- Posted by Janiece Gray
- 1 Comments
- Coaching, Patient Experience
On the first Monday of every month, DTA convenes a community of Care Team Coaches from across the country. The purpose of these calls is for coaches who all use DTA’s Coaching Reporting Tool to share notes and learn from one another on their coaching journeys. On our most recent call, we were able to feature an interview with Rosalie Smith. Rosalie is a Patient Experience Representative at El Camino Hospital in Mountain View, California.
Here’s a look at what Rosalie had to share with the group.
DTA: Rosalie, tell us a little bit about your background. How did you become a Care Team Coach?
Rosalie Smith: I started working with Care Team Coaching and DTA Associates about 5 years ago, but I started working at El Camino 8 years ago. I was originally a volunteer and then a temporary employee before I started full time as the concierge for our orthopedic pavilion at the El Camino Los Gatos Campus.
I was drawn to become a Care Team Coach because people want to know what they do well and where they might need a little assistance for improvement. Everyone wants to know that they are doing the best job that they can and also how they can do even better. In my role as a Patient Experience Representative, I round on patients and see how patients interact with the people providing their care and see what the patients want and appreciate. It is nice to be on the other side of that as well and walk with nursing staff and others as they do what they do when I am engaged as a coach. It helps me to appreciate what they do for our patients as they do the very best that they can.
I love this hospital! The teams here are really keen on Patient Experience. They are focused on making sure the whole patient is cared for, not just their medical care.
DTA: Tell us about your most memorable coaching experience.
RS: I always notice how nervous people are when we start watching and observing them. The first step in my process is to reassure them that “I am just here in the background, you do what you do.”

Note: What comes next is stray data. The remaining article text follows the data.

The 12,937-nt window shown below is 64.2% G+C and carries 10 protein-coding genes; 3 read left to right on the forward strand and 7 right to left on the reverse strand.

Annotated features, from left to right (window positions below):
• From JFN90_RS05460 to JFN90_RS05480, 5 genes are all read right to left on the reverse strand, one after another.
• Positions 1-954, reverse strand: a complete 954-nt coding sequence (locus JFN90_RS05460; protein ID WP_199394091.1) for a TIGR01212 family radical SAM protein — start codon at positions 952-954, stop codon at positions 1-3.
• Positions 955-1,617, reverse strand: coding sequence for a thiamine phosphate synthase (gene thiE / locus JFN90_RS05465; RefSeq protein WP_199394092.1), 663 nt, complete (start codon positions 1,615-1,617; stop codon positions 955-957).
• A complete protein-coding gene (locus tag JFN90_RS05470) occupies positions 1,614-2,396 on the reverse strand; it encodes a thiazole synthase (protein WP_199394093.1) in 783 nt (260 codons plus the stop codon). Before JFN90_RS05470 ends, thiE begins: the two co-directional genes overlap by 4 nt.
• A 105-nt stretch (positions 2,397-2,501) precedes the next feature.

My most memorable moments are usually after I’ve coached and I sit down with the person to give them their feedback. I love the surprise on their face when I say “Oh my gosh- you were amazing!” and then explain that I loved what they did, loved how they did it and I support this with real examples from our time together. It encourages them to do better and to be better. That always touches my heart when I work with the staff!
I also had an opportunity to coach an administrative secretary at her desk on a unit. (Note: administrative secretaries are often called unit coordinators or HUCs at other locations.) I was sitting with her and observing her communication style and interactions and she was remarkable! It was the combination of her tone, the way she approached nurses, patients, family members, and the conversations that they had together that was just beautiful. I thought to myself “Wow! How many people really get to see this?” because she was such an amazing young woman. It was even more special because you could tell that it was just her—that was how she naturally interacted with people.
DTA: What advice would you give to a new Care Team Coach?
RS: My advice for new coaches is: be open and give what you can to your colleagues. I’d also want new coaches to make the most of their initial coaching session. Janiece from DTA Associates was the first person to shadow, observe and coach me as I was doing patient rounds as part of my role as a Patient Experience Representative. It was the first time someone really followed me through my regular day. I remember how I felt through that whole experience and I try to bring that with me into my coaching interactions.
At El Camino, all new coaches get an opportunity to be coached themselves, so they have a chance to feel what it is like to be coached. I don’t want them to forget how that felt and I want them to remember what worked best when they received feedback as that will likely work best for the person they are coaching.
Thanks to Rosalie and all participants of our monthly Coaching Community Calls. If you are interested in learning more about the DTA Coaching Reporting Tool (the use of which is common to all of the Coaches on these Community Calls), you’re in luck! Right now we’re offering a special promotion: Be one of the first 25 people to sign up to view a demo of DTA Associate’s Coaching Reporting Tool by December 31st to receive a free copy of “Beyond CAHPS: A Guide for Achieving Patient- and Family-Centered Care.” This book provides healthcare providers with the knowledge they need to construct a top-notch patient experience and uses data to effectively illustrate current progress and identify improvements and goals.